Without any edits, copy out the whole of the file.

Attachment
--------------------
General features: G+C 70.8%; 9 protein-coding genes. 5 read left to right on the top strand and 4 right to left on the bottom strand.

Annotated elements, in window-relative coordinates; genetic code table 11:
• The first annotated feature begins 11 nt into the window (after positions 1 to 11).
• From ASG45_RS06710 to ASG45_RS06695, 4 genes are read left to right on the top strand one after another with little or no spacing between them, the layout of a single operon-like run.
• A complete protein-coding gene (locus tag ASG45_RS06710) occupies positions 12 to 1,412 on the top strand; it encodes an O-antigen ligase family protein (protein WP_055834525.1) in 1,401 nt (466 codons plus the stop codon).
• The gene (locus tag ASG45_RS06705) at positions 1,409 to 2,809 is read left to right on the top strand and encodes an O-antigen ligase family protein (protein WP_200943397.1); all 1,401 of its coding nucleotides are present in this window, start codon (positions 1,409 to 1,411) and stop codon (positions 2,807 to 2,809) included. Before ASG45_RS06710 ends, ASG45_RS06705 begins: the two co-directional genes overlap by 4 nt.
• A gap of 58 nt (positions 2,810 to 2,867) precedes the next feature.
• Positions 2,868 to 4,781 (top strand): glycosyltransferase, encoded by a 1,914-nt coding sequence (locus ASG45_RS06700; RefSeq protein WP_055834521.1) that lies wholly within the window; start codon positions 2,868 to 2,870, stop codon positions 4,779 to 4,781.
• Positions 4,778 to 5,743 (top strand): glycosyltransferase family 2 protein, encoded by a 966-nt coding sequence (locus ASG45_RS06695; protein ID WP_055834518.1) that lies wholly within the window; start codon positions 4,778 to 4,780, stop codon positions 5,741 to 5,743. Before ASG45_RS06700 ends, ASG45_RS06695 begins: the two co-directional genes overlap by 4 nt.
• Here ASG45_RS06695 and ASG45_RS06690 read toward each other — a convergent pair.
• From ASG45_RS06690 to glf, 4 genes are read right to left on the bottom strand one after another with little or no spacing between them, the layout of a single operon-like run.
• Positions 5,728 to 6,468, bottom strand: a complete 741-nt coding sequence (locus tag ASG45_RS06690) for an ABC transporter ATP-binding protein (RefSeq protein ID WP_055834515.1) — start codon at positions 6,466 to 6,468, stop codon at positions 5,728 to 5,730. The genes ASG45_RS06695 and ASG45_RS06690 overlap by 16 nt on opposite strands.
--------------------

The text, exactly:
General features: G+C 70.8%; 9 protein-coding genes. 5 read left to right on the top strand and 4 right to left on the bottom strand.

Annotated elements, in window-relative coordinates; genetic code table 11:
• The first annotated feature begins 11 nt into the window (after positions 1 to 11).
• From ASG45_RS06710 to ASG45_RS06695, 4 genes are read left to right on the top strand one after another with little or no spacing between them, the layout of a single operon-like run.
• A complete protein-coding gene (locus tag ASG45_RS06710) occupies positions 12 to 1,412 on the top strand; it encodes an O-antigen ligase family protein (protein WP_055834525.1) in 1,401 nt (466 codons plus the stop codon).
• The gene (locus tag ASG45_RS06705) at positions 1,409 to 2,809 is read left to right on the top strand and encodes an O-antigen ligase family protein (protein WP_200943397.1); all 1,401 of its coding nucleotides are present in this window, start codon (positions 1,409 to 1,411) and stop codon (positions 2,807 to 2,809) included. Before ASG45_RS06710 ends, ASG45_RS06705 begins: the two co-directional genes overlap by 4 nt.
• A gap of 58 nt (positions 2,810 to 2,867) precedes the next feature.
• Positions 2,868 to 4,781 (top strand): glycosyltransferase, encoded by a 1,914-nt coding sequence (locus ASG45_RS06700; RefSeq protein WP_055834521.1) that lies wholly within the window; start codon positions 2,868 to 2,870, stop codon positions 4,779 to 4,781.
• Positions 4,778 to 5,743 (top strand): glycosyltransferase family 2 protein, encoded by a 966-nt coding sequence (locus ASG45_RS06695; protein ID WP_055834518.1) that lies wholly within the window; start codon positions 4,778 to 4,780, stop codon positions 5,741 to 5,743. Before ASG45_RS06700 ends, ASG45_RS06695 begins: the two co-directional genes overlap by 4 nt.
• Here ASG45_RS06695 and ASG45_RS06690 read toward each other — a convergent pair.
• From ASG45_RS06690 to glf, 4 genes are read right to left on the bottom strand one after another with little or no spacing between them, the layout of a single operon-like run.
• Positions 5,728 to 6,468, bottom strand: a complete 741-nt coding sequence (locus tag ASG45_RS06690) for an ABC transporter ATP-binding protein (RefSeq protein ID WP_055834515.1) — start codon at positions 6,466 to 6,468, stop codon at positions 5,728 to 5,730. The genes ASG45_RS06695 and ASG45_RS06690 overlap by 16 nt on opposite strands.